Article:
I’ve worked hard my whole life. I’m the kind of person who can’t even fathom taking a break until the day’s work is done… and when it is, I’m still looking for another project to better myself. No one had ever accused me of being lazy before.
Yet the moment I got sick—as soon as I needed a break and have people take care of me for a change–it seemed like everyone came out of the woodwork to insinuate that the real problem was my laziness.
Too Busy To Slow Down
I was first diagnosed with rheumatoid arthritis at 26, after a busy holiday season in which I’d planned an office party for 200 people and published my first book. As my company’s sole event planner, digital marketer, receptionist-slash-office manager, and community action coordinator, it was my job to make sure everyone else was happy, even at my own expense.
Despite enjoying the work and gaining valuable experience, it was often more stressful than the construction management job I’d just left, and the initiatives I’d worked so hard on did little to boost employee morale. I wasn’t in a position to create real change despite expectations and it left me discouraged, but I needed this job. I had rent to pay, and I’d found so many flaws with my previous jobs that my resume had lost focus.
I was exhausted, and I thought that was normal. My boyfriend suggested I see a doctor, but I brushed it off: I didn’t have time to see a doctor.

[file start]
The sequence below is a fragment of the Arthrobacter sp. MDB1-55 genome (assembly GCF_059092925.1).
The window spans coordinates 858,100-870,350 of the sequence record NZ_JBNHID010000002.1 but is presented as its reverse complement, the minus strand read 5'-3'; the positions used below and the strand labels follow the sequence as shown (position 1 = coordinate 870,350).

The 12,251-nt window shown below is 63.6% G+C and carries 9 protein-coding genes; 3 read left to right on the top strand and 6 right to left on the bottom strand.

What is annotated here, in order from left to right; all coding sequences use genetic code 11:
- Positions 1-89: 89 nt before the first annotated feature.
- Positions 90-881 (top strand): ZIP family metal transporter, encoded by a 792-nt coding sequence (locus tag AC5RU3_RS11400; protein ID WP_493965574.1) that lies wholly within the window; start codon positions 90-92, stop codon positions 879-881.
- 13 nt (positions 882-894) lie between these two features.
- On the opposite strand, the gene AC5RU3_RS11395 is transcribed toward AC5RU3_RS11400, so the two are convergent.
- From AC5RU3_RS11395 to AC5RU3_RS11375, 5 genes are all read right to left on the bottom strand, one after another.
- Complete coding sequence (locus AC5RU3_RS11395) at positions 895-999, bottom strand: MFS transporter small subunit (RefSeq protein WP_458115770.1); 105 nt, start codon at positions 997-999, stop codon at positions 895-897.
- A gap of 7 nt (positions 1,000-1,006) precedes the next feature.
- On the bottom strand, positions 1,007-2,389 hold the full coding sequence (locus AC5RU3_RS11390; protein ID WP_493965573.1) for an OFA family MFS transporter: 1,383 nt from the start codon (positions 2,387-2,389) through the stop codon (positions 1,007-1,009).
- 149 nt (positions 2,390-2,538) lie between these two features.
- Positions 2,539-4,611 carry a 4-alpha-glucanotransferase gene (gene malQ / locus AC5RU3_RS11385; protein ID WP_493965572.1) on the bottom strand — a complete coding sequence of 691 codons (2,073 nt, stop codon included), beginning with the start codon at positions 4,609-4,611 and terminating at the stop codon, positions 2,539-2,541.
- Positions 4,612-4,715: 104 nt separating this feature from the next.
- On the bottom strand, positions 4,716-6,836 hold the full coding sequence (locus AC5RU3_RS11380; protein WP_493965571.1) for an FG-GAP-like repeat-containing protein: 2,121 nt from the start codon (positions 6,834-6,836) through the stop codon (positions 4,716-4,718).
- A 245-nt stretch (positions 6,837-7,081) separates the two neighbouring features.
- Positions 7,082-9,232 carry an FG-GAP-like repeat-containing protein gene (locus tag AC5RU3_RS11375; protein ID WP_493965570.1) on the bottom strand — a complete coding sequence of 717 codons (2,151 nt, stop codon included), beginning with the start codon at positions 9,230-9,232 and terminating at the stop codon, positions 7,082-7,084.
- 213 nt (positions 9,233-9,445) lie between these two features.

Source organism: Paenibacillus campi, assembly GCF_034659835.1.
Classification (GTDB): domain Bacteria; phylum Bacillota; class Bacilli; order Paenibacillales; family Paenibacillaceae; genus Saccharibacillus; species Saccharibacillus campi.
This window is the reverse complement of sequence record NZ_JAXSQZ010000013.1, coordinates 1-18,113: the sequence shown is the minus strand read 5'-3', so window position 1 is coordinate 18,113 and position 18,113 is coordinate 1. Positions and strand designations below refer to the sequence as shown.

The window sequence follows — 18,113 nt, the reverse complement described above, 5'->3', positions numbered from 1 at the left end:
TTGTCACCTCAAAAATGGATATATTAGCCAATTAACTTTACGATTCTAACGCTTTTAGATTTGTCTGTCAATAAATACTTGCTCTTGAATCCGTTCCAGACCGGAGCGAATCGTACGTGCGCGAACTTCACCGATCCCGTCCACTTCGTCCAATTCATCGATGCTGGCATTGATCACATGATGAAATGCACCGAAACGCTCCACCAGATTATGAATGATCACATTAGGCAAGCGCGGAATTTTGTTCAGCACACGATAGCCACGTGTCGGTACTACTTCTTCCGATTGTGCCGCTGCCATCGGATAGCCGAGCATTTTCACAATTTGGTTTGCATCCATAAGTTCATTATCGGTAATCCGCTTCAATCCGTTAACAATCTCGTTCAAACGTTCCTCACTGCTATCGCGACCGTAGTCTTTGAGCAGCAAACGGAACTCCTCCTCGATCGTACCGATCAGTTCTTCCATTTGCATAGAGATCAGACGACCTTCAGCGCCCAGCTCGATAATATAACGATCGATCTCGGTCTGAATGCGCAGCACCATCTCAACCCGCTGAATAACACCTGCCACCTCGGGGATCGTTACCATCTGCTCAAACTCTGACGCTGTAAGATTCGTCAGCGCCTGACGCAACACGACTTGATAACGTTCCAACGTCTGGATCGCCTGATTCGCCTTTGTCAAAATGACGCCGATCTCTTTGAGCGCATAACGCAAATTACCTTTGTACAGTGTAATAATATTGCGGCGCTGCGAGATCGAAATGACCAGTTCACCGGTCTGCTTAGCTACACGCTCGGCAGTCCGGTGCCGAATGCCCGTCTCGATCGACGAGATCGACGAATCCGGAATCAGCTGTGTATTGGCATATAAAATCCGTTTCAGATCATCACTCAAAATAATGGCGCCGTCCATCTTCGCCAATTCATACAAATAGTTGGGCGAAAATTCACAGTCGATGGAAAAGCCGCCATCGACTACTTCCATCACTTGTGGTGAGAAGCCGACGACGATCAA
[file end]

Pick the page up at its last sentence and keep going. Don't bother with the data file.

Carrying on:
An Unexpected Diagnosis
But it was inefficiency that eventually caused me to cave. Trying to wrap a small pile of Christmas presents, I could barely do it because of a recurring pain in my hand. For two weeks I brushed it off, letting the pain grow until I kept dropping things, and even grabbing an object the wrong way had me shouting in agony. So, I used some personal time at work, convinced I was wasting it, and went to the doctor.
I’ll never forget the pained look on my doctor’s face as we ran through my symptoms.
I’ll never forget the pained look on my doctor’s face as we ran through my symptoms. He discovered swelling in areas I hadn’t even had pain in yet. A week later, after a day of feeling like I had shards of glass in my wrists making it impossible to even hold a door open for someone, I got the call: my bloodwork showed that I most likely had rheumatoid arthritis.
I knew what rheumatoid arthritis was. I suffered from Raynaud’s Phenomenon as a teenager, when it was explained to me that with my family’s history of lupus, rheumatoid arthritis might be a further risk. I knew the disease for causing debilitation, reducing lifespans, and forcing early retirement. Meanwhile, I defined myself by keeping busy. What did this mean for my career, my home life, and my dreams to travel, which I hadn’t even started? Because of my pursuit of a stable career, I had barely left my home state of Massachusetts.
No Sympathy From Work
Within months of my initial diagnosis, I’d spent thousands of dollars and used up nearly all of my personal time. While my manager and HR knew vague details about what I was going through, I fielded jokes from others who did not. “Taking a half day to play hookey?” staff joked, not knowing how many vials of blood I was about to get drawn, or the way dozens of miles of driving fatigued me. Comments were made when I stopped washing other employees’ dishes because I now had problems holding glasses. Multitasking left me winded, and people raised their eyebrows when I spent less time glued to my desk and more time stretching. Was I imagining dirty looks because I took so many half-days? I wasn’t. Coverage for my job became a serious issue, in part because there wasn’t even a plan in place for when I took a routine vacation. I snapped when someone told me that my absence was truly felt. What about what I felt?